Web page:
Music and business

[Dave Birch] Here’s an example. I just paid £17.38 for “Bernie Plays Rory” by Bernie Marsden. Why? Because I wanted it and couldn’t find it on iTunes. There was no need to try and find a pirate version to see if I played it a few times because I already knew that I wanted it. Why? Because there’s a track on there that I love and often play in the car. Why? Because I have it on a recording of the Paul Jones show on BBC Radio 2 that I downloaded. Why? Because I often listen to Paul Jones to find new music, but I listen to him when I’m cycling to work or in the car. If you subscribe to the BBC podcast of the show, it doesn’t have the music in (hilariously). I assume this is something to do with Big Content. So instead I found a piece of shareware that lets you download from iPlayer instead of having to listen on the computer. For months I have been using this to download the Paul Jones show to my iPhone. But now it doesn’t work any more, presumably because the BBC have changed iPlayer in some way.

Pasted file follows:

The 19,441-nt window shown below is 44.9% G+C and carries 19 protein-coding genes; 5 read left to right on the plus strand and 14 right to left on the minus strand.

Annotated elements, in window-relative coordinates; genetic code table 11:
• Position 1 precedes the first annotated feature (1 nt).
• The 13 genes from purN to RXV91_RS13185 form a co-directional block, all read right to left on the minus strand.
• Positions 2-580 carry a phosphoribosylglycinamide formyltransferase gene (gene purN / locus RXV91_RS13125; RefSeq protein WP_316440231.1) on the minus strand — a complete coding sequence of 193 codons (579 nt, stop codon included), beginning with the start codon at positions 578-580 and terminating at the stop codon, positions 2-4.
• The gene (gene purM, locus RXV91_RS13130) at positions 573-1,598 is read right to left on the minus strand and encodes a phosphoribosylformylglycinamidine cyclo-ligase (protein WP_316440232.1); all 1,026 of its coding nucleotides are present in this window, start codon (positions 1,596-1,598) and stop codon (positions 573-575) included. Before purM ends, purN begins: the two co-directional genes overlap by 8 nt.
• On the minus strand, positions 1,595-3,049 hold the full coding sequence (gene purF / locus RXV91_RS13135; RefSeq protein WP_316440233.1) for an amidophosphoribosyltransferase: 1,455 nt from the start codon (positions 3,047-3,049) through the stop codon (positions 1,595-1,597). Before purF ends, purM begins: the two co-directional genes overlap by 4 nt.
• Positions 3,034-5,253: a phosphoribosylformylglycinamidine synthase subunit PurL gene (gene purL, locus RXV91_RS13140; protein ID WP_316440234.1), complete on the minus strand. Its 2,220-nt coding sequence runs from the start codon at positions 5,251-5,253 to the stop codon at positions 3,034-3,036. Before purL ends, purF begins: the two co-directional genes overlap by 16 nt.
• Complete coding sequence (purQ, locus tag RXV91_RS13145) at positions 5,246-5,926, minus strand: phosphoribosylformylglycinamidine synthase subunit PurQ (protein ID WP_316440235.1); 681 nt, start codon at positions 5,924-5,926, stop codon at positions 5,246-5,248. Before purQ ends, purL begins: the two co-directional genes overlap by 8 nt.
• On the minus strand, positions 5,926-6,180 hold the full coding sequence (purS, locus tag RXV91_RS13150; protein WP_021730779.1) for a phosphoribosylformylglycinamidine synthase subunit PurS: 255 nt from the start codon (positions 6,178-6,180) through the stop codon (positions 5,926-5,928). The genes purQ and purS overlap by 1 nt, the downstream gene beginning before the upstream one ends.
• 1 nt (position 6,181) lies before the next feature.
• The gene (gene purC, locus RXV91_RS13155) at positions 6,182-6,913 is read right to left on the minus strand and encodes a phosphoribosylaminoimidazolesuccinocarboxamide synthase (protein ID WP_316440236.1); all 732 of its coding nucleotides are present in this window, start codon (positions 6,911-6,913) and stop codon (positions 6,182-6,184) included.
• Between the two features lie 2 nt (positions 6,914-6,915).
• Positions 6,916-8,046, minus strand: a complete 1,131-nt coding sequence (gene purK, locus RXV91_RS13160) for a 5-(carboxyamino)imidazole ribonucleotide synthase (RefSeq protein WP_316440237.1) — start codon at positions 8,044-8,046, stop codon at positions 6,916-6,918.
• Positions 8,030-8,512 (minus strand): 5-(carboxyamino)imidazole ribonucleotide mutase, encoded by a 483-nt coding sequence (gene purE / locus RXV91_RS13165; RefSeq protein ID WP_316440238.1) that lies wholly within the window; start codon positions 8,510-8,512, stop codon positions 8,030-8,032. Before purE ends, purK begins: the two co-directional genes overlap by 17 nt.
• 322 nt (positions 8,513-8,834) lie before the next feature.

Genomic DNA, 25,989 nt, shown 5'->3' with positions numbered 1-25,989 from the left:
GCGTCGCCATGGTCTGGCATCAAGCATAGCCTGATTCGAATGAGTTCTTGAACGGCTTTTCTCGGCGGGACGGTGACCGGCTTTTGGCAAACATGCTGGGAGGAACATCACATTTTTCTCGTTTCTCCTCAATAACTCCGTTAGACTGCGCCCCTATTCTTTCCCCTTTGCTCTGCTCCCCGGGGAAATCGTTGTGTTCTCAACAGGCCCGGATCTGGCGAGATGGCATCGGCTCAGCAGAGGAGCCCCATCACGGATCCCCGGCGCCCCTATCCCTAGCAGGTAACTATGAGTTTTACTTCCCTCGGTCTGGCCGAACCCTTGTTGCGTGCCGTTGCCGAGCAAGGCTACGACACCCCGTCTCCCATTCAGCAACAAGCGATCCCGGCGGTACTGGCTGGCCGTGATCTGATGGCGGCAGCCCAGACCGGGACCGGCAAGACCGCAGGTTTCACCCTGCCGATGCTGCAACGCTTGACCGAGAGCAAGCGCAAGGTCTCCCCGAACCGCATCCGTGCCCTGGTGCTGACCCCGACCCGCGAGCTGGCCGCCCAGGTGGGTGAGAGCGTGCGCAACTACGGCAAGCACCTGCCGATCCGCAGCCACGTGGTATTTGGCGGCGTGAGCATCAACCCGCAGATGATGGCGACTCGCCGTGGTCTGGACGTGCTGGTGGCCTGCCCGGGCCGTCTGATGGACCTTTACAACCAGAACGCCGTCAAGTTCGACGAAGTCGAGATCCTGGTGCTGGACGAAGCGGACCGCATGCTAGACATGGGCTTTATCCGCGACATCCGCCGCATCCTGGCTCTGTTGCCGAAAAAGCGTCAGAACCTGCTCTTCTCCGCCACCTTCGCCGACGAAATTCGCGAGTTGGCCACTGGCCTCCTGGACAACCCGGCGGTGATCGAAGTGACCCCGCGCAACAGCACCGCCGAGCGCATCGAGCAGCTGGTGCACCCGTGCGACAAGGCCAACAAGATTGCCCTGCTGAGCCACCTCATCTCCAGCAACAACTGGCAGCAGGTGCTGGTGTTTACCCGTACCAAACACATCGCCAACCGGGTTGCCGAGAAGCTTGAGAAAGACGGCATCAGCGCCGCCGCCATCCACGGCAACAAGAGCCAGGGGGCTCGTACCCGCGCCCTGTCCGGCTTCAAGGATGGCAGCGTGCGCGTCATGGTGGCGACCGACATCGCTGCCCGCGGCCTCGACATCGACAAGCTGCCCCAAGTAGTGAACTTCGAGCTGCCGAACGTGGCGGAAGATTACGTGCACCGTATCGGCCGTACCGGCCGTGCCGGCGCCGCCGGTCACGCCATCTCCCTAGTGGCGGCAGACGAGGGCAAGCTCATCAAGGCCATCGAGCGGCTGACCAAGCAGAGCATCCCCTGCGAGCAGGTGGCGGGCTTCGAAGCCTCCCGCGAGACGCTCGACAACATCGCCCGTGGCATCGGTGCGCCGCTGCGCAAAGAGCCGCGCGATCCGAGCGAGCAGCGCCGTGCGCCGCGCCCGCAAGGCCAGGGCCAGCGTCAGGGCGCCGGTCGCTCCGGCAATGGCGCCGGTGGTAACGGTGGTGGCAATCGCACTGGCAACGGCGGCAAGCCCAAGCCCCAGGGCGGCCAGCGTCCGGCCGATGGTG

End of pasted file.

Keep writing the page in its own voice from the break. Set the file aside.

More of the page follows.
Well, there we are. I won’t be buying any more CDs from musicians like Bernie because I can’t listen to the Paul Jones show any more. Who does this benefit, exactly?

In the future, everyone will be famous for fifteen megabytes

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